There’s also the older Olga Slavnikova, whose bio reads like a thriller, born, as she tells it, in a Soviet “secret” city where her scientist father worked on top-level nuclear research that exposed him to so much radiation he was forbidden to have kids — an order he flouted.
These three authors, and two others — Dmitry Biryukov and Irina Bogatyreva — were in the D.C. area on a tour sponsored in part by the Debut Prize, an award for young Russian writers that’s
noteworthy because it recognizes literary achievements by the first generation of Russians to grow up after the dissolution of the Soviet Union.
It’s a generation whose writing seems to be united less by subject matter or style or political slant than by a confidence, honesty and vibrancy that have made the literary establishment take notice. A few of these authors could barely have bought a legal drink in the United States a few years ago, yet their work is already available in English translation.
Causa Artium, a New York-based arts nonprofit, has kicked off an initiative to raise awareness of the authors: The organization collaborated with the Debut Prize on a February tour that had them speak at intellectual bastions such as Georgetown University and Harvard University.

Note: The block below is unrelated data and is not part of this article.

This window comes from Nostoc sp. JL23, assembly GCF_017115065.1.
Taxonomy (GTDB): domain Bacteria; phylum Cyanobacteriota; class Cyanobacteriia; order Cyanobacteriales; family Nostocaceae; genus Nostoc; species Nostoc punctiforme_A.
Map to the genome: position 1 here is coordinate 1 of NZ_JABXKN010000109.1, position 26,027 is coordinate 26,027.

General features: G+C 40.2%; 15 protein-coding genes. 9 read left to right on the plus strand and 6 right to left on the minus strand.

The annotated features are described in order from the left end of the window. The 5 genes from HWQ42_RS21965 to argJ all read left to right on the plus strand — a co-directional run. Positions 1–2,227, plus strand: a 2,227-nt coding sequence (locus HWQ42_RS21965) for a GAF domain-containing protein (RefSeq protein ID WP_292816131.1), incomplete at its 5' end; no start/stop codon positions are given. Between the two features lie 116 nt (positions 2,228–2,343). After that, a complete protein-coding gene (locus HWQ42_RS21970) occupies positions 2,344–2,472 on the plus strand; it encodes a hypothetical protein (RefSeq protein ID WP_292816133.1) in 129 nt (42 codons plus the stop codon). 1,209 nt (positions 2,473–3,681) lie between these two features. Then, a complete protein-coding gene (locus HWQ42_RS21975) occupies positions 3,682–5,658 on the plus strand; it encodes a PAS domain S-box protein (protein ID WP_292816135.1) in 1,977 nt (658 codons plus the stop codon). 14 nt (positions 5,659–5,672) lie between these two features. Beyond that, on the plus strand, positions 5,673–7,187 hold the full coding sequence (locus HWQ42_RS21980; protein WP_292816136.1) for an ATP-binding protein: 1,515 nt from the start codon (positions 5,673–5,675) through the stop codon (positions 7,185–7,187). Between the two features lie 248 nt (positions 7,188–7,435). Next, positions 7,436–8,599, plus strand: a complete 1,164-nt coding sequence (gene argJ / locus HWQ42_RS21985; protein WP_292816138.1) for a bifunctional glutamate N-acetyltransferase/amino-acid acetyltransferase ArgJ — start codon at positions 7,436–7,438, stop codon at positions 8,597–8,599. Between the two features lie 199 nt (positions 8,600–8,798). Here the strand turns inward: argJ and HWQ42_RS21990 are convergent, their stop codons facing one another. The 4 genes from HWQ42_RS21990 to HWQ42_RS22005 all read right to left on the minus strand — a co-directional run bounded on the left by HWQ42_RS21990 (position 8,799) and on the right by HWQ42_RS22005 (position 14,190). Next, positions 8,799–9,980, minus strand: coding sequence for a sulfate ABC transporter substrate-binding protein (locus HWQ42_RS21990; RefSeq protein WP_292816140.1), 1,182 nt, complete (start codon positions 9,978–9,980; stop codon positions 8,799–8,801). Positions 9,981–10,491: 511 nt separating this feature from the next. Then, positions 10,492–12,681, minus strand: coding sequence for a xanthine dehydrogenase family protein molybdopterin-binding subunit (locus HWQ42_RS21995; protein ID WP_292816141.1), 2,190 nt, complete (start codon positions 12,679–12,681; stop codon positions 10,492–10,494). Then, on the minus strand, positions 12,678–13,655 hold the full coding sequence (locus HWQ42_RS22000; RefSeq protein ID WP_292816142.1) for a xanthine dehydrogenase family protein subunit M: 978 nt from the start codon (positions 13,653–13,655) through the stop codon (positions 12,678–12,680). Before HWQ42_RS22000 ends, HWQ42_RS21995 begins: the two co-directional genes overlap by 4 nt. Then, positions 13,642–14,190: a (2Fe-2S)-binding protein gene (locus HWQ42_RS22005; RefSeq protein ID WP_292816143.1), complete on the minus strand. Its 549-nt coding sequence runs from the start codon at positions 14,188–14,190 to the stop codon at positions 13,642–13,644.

“This new generation is unusually talented,” says Slavnikova, director of the Debut Prize.
Slavnikova — an acclaimed writer who was born in 1959 — is not certain whether the burst of young talent can be attributed principally to historical circumstances or whether other factors are at play. But she does think that the end of the U.S.S.R. has had a liberating effect: Free of the compulsion to wrestle with the Soviet legacy, the Debut Prize authors have been able to “look at the world and describe it the way they see it,” she says.
The Debut Prize writers have a new approach to language itself, declares Milla Fedorova, an assistant professor in Georgetown’s department of Slavic languages. “It seemed that during the Soviet era, all the important words, like ‘friendship’ or ‘love,’ had been compromised,” she explains. “A ‘friend’ meant a friend in the [Communist] Party.”
Awareness of these lingering Soviet overtones, she says, resulted in the ironic and postmodern Russian writing in the 1990s, by authors such as Victor Pelevin, who made a splash with books like the cosmonaut-themed satire “Omon Ra.” But the Debut generation seems unencumbered by such linguistic anxiety, writing “as if they are the first — as if words had not been spoiled — as if Soviet literature had not existed,” Fedorova says.